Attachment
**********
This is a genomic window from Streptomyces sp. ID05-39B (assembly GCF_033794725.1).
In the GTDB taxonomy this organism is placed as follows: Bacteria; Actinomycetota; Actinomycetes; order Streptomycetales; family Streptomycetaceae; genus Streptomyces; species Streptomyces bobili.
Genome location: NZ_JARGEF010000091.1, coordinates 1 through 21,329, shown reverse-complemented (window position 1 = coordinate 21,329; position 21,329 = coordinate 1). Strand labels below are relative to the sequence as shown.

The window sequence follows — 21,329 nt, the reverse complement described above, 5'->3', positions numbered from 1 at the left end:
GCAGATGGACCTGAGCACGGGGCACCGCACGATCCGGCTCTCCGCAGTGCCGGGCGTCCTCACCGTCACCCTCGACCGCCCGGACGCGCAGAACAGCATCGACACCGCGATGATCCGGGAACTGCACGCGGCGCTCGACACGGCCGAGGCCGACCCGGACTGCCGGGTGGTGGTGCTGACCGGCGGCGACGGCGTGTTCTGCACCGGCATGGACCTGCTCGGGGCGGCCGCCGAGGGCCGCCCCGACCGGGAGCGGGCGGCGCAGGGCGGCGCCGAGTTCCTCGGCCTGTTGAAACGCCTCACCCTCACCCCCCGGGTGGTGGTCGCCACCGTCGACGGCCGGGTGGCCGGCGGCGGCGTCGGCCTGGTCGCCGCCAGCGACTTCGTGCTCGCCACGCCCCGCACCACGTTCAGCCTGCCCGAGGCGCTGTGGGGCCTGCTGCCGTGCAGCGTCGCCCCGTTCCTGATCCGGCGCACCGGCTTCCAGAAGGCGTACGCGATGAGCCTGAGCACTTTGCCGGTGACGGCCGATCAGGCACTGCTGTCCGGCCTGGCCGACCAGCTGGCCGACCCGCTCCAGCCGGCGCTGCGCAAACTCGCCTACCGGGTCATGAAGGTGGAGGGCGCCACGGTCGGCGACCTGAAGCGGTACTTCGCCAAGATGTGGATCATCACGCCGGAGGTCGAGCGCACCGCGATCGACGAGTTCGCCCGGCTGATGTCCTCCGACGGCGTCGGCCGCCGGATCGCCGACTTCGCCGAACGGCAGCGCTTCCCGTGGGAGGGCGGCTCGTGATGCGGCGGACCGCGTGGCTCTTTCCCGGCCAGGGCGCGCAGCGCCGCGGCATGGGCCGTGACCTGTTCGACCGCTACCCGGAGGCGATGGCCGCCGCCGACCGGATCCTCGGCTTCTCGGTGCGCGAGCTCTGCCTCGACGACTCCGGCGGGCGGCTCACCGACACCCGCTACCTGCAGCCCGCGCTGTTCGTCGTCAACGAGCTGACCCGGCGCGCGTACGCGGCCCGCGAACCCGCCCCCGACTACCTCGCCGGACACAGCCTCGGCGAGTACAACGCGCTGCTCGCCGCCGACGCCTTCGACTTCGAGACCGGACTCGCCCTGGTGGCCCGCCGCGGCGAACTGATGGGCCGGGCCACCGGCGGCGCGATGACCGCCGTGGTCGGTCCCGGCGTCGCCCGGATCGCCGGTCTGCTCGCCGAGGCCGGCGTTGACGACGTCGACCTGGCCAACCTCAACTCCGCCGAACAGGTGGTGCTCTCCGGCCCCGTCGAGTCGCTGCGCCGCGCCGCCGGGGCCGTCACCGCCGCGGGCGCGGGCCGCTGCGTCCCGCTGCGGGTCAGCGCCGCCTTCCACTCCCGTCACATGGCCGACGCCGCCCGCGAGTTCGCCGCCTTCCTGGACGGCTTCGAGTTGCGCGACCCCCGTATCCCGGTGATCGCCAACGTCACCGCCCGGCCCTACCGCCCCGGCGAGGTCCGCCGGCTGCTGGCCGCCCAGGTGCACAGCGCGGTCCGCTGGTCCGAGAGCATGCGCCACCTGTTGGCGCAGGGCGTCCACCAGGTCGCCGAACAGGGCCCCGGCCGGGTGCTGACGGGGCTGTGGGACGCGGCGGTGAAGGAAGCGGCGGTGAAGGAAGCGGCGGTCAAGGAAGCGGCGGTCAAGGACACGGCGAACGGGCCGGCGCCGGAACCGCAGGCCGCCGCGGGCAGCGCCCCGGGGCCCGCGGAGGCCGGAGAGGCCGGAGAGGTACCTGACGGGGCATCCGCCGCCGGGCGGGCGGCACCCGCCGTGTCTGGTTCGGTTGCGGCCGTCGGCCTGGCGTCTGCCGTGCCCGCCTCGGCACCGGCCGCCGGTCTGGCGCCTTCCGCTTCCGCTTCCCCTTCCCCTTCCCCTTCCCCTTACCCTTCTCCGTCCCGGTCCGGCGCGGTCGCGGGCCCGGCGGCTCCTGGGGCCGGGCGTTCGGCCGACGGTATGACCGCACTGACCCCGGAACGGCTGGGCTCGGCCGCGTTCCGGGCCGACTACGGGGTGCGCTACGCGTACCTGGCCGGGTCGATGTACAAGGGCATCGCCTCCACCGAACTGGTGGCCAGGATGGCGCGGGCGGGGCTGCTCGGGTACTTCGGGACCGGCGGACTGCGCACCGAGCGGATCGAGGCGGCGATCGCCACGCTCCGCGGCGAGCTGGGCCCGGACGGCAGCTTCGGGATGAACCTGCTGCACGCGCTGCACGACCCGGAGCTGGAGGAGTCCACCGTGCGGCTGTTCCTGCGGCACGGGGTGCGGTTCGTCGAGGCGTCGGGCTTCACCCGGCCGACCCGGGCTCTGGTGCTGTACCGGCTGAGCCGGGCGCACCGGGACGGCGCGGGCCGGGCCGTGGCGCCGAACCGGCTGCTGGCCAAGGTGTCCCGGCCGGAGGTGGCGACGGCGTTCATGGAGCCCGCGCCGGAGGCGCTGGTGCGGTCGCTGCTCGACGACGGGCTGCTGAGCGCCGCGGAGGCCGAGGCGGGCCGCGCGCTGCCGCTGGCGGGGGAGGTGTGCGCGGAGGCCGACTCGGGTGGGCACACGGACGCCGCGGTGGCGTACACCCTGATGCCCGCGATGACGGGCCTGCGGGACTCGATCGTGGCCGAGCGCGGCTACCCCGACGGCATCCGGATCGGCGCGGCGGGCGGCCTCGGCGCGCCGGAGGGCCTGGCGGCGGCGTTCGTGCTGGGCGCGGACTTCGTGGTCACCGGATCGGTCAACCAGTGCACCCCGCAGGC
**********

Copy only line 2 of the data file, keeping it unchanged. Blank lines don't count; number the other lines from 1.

In the GTDB taxonomy this organism is placed as follows: Bacteria; Actinomycetota; Actinomycetes; order Streptomycetales; family Streptomycetaceae; genus Streptomyces; species Streptomyces bobili.